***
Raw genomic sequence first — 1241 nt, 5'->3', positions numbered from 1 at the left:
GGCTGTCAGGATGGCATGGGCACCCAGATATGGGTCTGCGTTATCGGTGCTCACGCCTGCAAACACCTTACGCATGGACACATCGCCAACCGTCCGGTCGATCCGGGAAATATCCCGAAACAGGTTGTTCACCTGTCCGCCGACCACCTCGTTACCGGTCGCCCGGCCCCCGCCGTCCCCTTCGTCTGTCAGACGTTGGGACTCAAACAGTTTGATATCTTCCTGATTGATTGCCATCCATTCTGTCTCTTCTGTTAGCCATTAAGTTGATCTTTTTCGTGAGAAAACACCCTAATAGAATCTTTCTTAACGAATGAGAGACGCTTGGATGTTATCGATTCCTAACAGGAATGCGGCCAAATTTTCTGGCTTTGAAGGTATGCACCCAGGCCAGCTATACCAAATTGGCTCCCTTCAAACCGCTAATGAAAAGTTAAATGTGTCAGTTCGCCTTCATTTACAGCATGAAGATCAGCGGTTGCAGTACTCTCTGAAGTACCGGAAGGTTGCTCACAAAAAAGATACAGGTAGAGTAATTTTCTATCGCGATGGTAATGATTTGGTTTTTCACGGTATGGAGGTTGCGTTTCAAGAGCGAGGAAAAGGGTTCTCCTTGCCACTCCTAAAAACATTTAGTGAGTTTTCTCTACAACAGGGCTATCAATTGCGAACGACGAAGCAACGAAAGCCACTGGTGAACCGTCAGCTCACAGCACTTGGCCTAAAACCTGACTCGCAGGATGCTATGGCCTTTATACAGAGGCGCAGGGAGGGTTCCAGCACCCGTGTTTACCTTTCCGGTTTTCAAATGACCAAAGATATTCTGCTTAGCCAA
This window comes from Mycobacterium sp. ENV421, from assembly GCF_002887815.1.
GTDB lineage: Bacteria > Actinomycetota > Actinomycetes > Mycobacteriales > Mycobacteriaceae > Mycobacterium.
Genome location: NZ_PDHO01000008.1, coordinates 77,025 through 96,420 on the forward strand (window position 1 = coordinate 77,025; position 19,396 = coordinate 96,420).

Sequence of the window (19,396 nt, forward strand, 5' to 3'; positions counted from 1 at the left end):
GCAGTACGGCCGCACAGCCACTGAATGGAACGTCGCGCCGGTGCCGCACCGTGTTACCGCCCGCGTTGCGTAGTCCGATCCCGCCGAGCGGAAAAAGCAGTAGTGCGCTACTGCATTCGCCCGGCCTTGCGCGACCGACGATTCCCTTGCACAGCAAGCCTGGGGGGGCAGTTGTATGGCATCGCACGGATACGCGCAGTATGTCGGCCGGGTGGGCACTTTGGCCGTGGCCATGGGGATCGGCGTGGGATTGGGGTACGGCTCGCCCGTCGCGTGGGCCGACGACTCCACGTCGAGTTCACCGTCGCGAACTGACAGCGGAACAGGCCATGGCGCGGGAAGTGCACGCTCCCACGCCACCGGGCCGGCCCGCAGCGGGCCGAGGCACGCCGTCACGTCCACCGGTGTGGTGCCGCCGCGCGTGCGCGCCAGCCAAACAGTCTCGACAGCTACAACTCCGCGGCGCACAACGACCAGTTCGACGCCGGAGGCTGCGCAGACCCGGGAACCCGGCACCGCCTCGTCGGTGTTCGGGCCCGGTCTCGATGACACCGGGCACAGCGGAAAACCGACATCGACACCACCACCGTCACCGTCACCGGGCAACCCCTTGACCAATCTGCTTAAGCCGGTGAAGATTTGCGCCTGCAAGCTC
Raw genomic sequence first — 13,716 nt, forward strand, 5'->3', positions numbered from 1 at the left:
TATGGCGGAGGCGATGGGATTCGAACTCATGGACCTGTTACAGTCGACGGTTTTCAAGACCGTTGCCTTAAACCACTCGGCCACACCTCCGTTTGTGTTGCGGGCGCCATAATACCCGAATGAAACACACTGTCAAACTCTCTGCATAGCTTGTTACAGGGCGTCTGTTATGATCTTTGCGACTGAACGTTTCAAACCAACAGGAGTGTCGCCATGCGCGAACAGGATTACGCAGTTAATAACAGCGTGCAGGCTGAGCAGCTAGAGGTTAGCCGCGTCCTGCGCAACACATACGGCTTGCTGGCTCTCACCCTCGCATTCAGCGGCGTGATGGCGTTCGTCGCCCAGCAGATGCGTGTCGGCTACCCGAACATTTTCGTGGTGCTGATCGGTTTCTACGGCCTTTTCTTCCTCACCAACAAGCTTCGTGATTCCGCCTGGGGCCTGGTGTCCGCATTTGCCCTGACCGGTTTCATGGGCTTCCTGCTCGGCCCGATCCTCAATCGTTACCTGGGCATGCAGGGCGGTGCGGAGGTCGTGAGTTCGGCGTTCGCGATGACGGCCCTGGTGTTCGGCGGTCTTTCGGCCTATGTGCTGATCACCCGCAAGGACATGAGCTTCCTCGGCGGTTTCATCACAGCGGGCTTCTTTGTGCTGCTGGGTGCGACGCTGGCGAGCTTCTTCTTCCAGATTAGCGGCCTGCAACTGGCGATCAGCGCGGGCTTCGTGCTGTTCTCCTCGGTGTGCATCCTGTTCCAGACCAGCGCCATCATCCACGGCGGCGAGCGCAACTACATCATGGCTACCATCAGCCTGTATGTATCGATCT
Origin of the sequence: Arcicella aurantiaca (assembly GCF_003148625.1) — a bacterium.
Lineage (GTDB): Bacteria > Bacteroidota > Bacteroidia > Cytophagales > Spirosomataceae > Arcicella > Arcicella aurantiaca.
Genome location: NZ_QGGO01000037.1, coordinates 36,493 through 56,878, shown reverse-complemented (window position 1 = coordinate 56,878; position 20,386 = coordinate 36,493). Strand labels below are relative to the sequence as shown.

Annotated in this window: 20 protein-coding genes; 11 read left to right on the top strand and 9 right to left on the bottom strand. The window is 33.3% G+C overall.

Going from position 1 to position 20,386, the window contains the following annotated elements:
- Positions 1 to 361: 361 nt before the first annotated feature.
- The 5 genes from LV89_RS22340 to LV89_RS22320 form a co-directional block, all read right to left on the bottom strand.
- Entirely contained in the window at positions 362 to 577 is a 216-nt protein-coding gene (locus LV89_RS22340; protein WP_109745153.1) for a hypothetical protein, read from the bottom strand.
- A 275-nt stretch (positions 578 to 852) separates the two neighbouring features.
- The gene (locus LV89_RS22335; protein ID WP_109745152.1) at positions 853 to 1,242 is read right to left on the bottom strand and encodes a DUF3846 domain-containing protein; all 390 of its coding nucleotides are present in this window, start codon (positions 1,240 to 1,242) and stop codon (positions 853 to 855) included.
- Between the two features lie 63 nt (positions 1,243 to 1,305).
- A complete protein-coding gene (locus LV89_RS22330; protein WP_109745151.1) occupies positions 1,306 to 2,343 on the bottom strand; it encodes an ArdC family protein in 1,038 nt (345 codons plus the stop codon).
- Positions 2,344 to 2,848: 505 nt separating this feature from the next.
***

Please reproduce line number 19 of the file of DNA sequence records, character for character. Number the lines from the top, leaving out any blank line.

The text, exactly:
- The gene (locus LV89_RS22335; protein ID WP_109745152.1) at positions 853 to 1,242 is read right to left on the bottom strand and encodes a DUF3846 domain-containing protein; all 390 of its coding nucleotides are present in this window, start codon (positions 1,240 to 1,242) and stop codon (positions 853 to 855) included.